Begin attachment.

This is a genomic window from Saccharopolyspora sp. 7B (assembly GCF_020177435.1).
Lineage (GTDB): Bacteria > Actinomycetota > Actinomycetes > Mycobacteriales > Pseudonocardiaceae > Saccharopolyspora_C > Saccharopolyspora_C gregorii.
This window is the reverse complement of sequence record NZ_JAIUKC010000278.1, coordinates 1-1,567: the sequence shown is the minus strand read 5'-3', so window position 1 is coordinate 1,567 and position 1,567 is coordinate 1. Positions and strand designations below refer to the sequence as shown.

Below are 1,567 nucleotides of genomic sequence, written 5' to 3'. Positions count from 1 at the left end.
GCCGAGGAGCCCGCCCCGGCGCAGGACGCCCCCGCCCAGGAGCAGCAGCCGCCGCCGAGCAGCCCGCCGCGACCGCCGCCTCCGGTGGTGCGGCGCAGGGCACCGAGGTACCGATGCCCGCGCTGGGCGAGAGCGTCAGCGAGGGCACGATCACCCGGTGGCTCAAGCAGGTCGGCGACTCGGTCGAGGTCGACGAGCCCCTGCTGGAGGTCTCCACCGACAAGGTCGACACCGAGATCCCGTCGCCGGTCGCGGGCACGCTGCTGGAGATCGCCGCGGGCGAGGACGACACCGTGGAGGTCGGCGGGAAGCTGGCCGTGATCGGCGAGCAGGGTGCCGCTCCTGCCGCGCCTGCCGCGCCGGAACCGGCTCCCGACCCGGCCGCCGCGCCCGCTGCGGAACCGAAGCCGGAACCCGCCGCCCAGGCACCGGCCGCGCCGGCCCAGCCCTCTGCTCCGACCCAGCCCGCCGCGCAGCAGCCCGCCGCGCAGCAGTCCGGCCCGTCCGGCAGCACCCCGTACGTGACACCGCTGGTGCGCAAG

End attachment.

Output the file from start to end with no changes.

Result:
This is a genomic window from Saccharopolyspora sp. 7B (assembly GCF_020177435.1).
Lineage (GTDB): Bacteria > Actinomycetota > Actinomycetes > Mycobacteriales > Pseudonocardiaceae > Saccharopolyspora_C > Saccharopolyspora_C gregorii.
This window is the reverse complement of sequence record NZ_JAIUKC010000278.1, coordinates 1-1,567: the sequence shown is the minus strand read 5'-3', so window position 1 is coordinate 1,567 and position 1,567 is coordinate 1. Positions and strand designations below refer to the sequence as shown.

Below are 1,567 nucleotides of genomic sequence, written 5' to 3'. Positions count from 1 at the left end.
GCCGAGGAGCCCGCCCCGGCGCAGGACGCCCCCGCCCAGGAGCAGCAGCCGCCGCCGAGCAGCCCGCCGCGACCGCCGCCTCCGGTGGTGCGGCGCAGGGCACCGAGGTACCGATGCCCGCGCTGGGCGAGAGCGTCAGCGAGGGCACGATCACCCGGTGGCTCAAGCAGGTCGGCGACTCGGTCGAGGTCGACGAGCCCCTGCTGGAGGTCTCCACCGACAAGGTCGACACCGAGATCCCGTCGCCGGTCGCGGGCACGCTGCTGGAGATCGCCGCGGGCGAGGACGACACCGTGGAGGTCGGCGGGAAGCTGGCCGTGATCGGCGAGCAGGGTGCCGCTCCTGCCGCGCCTGCCGCGCCGGAACCGGCTCCCGACCCGGCCGCCGCGCCCGCTGCGGAACCGAAGCCGGAACCCGCCGCCCAGGCACCGGCCGCGCCGGCCCAGCCCTCTGCTCCGACCCAGCCCGCCGCGCAGCAGCCCGCCGCGCAGCAGTCCGGCCCGTCCGGCAGCACCCCGTACGTGACACCGCTGGTGCGCAAG